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Heat Equation: Boundary Value Problem

  1. Mar 8, 2012 #1
    http://img821.imageshack.us/img821/7901/heatp.png [Broken]

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    I'm having difficulty with the boundary conditions on this problem. I don't need a solution or a step by step. I've just never solved a boundary condition like this.

    Its the u(pi,t) = cos(t) that is giving me difficulty

    I tried getting a steady state solution for this. However, I end up with

    v(x) = (x/pi)*Cos(t)

    which makes no sense because v(x) should not be dependent on 't.'

    I can't make it homogeneous in order to solve it by separation of variables. Any advice would be greatly appreciated.
     
    Last edited by a moderator: May 5, 2017
  2. jcsd
  3. Mar 8, 2012 #2
    Your "steady state" is correct. You shouldn't expect a time-independent steady state for a problem like this since you have time-dependent forcing from the boundary. To see that, imagine the wave equation equivalent. If you have a string with some initial condition, but you keep shaking one end of the string indefinitely, you don't expect it to have a true steady state, right?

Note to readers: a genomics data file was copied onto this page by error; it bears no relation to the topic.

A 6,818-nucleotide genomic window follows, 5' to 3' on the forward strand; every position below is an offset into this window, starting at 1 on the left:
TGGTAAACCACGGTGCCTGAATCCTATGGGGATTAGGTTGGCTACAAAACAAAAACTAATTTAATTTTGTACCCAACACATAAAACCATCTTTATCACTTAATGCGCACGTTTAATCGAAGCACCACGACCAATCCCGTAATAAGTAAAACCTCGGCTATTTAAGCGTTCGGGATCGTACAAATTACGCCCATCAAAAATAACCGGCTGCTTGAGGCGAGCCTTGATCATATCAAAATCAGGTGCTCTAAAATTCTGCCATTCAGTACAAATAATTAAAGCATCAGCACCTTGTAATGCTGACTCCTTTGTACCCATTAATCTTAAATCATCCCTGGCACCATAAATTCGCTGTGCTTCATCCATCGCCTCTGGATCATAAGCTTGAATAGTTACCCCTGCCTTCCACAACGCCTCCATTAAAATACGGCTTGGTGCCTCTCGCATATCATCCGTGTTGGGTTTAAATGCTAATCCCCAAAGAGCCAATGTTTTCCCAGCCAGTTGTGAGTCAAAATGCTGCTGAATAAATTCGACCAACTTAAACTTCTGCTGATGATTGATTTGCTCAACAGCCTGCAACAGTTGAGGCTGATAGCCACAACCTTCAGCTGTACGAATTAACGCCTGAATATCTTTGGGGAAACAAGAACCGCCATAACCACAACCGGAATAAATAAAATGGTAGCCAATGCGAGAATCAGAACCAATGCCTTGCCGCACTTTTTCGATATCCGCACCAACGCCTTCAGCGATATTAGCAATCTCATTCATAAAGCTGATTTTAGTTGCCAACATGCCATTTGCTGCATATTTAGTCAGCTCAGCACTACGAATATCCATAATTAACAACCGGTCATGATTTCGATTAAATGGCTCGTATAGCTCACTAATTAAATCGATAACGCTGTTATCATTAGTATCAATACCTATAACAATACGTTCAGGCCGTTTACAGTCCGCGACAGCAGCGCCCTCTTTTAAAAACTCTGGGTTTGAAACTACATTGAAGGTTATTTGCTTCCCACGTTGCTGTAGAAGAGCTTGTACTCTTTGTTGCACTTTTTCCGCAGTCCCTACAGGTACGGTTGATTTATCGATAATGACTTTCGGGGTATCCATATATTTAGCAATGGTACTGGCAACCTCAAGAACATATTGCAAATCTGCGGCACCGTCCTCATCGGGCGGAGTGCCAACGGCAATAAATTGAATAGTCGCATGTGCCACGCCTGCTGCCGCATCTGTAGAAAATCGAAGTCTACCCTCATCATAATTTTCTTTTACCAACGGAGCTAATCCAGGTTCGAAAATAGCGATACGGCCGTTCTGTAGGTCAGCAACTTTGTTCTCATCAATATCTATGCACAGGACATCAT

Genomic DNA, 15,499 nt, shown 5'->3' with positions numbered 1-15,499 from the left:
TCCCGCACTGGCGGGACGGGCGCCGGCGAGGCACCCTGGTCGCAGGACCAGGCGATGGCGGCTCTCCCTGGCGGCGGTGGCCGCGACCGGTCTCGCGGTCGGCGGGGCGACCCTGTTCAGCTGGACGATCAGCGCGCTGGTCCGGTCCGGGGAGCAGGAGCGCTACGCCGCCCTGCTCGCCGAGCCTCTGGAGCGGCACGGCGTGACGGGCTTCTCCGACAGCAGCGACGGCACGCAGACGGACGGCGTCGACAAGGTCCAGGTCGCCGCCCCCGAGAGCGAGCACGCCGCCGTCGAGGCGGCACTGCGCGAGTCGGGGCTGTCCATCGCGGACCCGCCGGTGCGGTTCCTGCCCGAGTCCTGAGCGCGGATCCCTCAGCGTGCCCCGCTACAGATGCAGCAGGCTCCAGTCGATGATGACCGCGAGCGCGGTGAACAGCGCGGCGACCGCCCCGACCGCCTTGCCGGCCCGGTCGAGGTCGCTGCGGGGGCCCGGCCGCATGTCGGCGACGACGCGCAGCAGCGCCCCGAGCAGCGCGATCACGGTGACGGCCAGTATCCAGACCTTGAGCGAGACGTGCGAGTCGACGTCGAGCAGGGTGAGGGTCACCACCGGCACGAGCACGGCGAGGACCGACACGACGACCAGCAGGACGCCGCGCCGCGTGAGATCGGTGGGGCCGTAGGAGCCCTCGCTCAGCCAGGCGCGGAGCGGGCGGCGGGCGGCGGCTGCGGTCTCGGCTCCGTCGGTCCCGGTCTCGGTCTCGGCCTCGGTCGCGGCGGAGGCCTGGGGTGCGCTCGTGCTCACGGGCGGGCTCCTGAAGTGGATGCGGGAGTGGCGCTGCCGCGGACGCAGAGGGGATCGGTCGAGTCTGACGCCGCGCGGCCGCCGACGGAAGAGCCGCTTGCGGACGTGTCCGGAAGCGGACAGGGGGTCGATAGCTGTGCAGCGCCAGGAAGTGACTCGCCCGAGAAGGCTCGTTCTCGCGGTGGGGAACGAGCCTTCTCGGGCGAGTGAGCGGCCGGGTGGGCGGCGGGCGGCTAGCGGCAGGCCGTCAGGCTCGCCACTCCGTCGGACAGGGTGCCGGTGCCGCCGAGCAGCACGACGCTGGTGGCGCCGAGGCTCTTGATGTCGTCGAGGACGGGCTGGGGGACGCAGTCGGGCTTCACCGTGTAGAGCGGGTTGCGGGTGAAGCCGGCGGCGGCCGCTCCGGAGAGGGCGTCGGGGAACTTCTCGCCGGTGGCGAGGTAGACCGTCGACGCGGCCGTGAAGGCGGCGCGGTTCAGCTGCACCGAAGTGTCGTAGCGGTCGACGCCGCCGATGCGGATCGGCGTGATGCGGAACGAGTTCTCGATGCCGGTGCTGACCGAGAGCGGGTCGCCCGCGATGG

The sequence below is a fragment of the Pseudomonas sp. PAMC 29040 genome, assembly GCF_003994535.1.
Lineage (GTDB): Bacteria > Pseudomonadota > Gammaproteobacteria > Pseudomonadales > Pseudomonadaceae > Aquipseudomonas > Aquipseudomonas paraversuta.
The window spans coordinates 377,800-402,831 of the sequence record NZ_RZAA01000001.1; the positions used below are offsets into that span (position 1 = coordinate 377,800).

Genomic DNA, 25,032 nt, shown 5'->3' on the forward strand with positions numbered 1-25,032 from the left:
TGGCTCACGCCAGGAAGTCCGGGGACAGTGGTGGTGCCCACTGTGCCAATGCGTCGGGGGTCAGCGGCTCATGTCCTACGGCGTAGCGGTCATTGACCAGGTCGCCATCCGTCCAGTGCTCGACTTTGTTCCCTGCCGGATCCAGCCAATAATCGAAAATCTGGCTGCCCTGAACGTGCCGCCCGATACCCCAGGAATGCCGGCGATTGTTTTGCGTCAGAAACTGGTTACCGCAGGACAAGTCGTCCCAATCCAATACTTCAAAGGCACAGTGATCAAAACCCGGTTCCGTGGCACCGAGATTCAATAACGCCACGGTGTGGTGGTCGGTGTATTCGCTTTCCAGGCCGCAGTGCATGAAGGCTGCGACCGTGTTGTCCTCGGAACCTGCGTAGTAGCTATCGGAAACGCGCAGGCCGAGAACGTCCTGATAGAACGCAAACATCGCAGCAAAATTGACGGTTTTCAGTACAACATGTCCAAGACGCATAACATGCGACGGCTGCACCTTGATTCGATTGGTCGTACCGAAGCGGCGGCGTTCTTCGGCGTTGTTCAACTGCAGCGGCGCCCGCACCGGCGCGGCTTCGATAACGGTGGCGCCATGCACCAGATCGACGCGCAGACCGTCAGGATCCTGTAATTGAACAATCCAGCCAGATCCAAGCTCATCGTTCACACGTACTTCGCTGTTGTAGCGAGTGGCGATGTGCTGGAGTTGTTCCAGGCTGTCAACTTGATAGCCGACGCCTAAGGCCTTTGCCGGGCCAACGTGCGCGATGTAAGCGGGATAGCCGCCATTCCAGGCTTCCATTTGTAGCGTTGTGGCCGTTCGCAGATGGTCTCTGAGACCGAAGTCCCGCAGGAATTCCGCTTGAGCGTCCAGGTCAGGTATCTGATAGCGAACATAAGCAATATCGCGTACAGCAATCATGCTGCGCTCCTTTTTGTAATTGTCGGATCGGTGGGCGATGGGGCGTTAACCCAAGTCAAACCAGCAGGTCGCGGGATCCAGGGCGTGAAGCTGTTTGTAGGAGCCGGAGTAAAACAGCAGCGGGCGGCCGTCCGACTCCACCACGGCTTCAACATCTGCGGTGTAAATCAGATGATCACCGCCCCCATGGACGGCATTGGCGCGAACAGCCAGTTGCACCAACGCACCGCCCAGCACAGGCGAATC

Anyway, the trick to solving a heat equation with inhomogeneous boundary conditions is to introduce a change of variables that allows you to make it homogeneous; namely,

    v(x,t) = u(x,t) - u0(x,t)

    where u0(x,t) is any function that satisfies the boundary conditions, i.e. u0(0,t) = 0, u0(pi,t) = cos(t). Can you think of any function that would accomplish this?
     
  4. Mar 8, 2012 #3
    Hmmm, I guess I got confused by v(x) having cos(t) in it. My book literally says "find a function v(x), independent of 't.'

    I'll keep working it. I'll return if I need help. Or if I figure it out.
     
  5. Mar 8, 2012 #4
    It would certainly be nice if v had no time dependence, but now it just becomes an inhomogeneous heat equation with homogeneous boundary conditions
     
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